To start seeds indoors, read your seed packets to find out the best crops best suited to start at this time. Start smaller seeds in smaller spaces; we started peppers in these small 1x1 cells, but later on in the season, we’ll start larger seeds, like those belonging to squash and melons, directly into 6 packs, or even 3’ or 4’ containers. Starting smaller seeds in smaller spaces, however, allows for more efficient use of the heated seedling space. It also encourages the roots to grow in a dense pattern that makes transplanting easier later on. Larger seeds usually germinate and grow faster than smaller ones.
Use a seedling mix, not regular potting soil; seedling mix has less organic matter in it, so it is less prone to issues of mold and other fungi. It drains well and does not overwhelm the young start with too many nutrients at the outset.
The seedling medium should be damp but not soggy. Scoop it into the starting trays and level it out. The soil should be loose and fluffy, not compacted. Fill the trays to within a 1/4” of the rim. If it is too full, water will run around between the cells, potentially carrying seeds with it.
If planting in trays with no dividers, make a slight furrow with a pencil, coffee stirrer, or another slender implement. Place the seeds at the appropriate depth, and cover with soil. Seedlings planted in this way will need to be transplanted up into larger containers at a later date, but it saves space in the beginning and lets you choose only the best seedlings to grow on to maturity.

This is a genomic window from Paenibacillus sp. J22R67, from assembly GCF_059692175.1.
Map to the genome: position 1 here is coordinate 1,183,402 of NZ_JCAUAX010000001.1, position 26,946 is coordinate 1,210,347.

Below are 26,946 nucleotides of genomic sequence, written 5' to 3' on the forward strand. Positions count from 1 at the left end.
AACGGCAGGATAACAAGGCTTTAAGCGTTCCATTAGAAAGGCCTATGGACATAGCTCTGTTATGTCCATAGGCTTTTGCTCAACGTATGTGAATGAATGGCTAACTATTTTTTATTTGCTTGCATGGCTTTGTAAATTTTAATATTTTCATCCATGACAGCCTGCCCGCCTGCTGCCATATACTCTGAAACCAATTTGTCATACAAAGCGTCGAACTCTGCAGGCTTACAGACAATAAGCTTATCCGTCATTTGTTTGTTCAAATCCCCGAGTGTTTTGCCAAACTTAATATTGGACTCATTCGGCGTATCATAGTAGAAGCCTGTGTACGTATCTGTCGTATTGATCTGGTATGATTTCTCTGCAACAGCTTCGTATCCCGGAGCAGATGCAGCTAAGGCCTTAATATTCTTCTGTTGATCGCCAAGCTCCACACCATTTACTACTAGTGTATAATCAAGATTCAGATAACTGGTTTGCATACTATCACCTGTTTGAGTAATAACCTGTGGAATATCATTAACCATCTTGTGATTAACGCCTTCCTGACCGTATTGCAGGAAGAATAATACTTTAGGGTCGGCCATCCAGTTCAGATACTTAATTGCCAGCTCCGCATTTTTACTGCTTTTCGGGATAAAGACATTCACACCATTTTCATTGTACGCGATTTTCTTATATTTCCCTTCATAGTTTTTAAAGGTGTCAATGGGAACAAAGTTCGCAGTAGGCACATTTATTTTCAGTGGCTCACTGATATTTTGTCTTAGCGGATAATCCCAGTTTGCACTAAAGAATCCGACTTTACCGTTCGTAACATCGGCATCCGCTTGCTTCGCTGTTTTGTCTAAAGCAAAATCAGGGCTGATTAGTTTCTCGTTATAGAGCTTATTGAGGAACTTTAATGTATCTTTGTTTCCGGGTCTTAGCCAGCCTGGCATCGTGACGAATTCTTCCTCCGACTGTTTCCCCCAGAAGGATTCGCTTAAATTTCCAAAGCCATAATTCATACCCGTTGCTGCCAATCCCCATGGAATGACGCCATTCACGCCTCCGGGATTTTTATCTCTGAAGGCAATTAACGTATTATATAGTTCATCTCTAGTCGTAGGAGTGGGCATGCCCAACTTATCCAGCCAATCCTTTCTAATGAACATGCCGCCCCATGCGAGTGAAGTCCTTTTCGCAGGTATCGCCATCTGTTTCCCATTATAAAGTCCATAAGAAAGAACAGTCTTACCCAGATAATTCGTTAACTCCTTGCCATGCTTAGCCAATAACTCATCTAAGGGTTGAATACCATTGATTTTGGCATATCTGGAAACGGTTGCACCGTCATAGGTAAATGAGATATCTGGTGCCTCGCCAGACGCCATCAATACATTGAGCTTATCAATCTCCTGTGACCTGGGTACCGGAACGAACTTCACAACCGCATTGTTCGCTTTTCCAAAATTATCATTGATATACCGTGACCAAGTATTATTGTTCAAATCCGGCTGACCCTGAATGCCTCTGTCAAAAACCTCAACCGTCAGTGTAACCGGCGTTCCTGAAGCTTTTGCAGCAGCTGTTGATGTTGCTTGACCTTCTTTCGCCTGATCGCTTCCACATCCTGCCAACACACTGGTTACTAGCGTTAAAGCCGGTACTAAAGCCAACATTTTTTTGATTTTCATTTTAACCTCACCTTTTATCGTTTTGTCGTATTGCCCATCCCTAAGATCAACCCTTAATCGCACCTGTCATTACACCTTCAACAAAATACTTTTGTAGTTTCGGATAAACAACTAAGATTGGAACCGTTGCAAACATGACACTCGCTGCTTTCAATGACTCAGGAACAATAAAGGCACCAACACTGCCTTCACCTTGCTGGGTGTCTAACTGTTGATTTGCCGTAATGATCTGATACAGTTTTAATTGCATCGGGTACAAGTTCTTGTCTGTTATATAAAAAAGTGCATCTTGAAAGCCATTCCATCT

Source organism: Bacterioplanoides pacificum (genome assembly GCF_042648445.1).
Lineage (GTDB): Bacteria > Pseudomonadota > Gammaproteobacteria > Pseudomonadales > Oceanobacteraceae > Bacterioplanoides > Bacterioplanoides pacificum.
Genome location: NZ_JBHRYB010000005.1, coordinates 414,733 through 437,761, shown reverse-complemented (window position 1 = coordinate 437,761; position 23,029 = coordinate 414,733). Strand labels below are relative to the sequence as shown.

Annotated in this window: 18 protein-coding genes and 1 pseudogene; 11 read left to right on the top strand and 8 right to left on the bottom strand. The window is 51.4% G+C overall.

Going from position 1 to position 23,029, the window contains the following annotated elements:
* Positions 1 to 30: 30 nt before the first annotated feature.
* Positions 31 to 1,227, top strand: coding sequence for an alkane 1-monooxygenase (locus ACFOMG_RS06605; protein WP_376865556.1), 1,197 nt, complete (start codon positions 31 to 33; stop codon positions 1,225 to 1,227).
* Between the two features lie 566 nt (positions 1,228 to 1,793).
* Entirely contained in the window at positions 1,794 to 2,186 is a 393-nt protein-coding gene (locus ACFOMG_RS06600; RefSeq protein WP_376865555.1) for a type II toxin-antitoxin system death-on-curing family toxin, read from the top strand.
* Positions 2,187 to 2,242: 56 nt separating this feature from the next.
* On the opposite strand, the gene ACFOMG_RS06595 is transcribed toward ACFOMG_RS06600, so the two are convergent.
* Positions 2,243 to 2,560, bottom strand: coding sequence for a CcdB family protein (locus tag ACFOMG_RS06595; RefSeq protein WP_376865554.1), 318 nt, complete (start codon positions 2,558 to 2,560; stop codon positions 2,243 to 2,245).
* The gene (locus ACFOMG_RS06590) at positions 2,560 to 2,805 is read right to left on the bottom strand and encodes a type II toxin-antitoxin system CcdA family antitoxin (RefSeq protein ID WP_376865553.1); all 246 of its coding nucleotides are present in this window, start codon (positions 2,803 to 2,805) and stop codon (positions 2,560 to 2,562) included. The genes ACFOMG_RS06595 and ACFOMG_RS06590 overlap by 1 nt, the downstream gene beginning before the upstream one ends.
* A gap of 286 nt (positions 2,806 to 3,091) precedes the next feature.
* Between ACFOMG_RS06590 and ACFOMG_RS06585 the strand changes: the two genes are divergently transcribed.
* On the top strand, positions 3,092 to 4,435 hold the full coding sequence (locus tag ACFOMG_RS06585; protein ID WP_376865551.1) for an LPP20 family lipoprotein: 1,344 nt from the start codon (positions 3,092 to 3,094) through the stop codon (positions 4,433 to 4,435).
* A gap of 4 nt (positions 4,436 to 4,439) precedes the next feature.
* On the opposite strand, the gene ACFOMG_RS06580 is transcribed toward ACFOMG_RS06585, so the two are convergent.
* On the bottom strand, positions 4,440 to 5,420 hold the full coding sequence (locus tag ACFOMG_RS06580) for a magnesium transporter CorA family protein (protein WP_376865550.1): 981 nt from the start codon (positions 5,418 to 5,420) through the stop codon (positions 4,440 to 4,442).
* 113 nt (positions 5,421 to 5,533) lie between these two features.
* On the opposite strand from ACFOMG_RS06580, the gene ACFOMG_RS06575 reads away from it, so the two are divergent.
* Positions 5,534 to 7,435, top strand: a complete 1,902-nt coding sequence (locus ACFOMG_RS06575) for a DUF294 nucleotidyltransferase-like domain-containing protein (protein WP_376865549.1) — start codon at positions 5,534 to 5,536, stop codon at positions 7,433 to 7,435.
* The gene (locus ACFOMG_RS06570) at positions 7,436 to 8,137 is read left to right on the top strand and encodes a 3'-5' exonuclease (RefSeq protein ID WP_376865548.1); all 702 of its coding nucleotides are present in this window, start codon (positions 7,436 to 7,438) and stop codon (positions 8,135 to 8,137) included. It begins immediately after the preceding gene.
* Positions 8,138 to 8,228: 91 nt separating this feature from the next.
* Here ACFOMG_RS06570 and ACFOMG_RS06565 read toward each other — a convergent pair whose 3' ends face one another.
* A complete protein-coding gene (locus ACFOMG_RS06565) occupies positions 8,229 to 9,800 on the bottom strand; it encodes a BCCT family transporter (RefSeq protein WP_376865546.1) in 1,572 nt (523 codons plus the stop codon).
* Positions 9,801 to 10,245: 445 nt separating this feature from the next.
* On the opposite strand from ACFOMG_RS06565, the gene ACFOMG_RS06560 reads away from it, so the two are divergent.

Water the seeds lightly after planting. Water should not pool on the surface, and flood the seedlings, which would dislodge them and potentially damage their roots. Water gently as a spring rain. A gentle spring rain, that is…Keep the seedbed evenly moist but not soaking. If solid trays are used beneath the planting tray (which should have drainage holes) take care that the water does not pool beneath the root zone and cause rot. Generally, solid trays are only used in places where water would be undesirable to drain out, ie your living room window sill. In a greenhouse situation, it’s cleaner and better to let the water drain away.
A moisture dome is essentially a miniature greenhouse that attaches to the top of the seedling tray. It keeps the soil warmer and traps the humidity. Warm, moist conditions are best for germinating seedlings; once they have sprouted and sent out true leaves, it is best to remove the dome. Adjust the vents on the top and sides of the dome to allow air to circulate. They should only be closed if there is an extreme freeze anticipated, and then only for the duration of the cold weather. Air flow keeps it fresh and discourages mold from forming on the surface.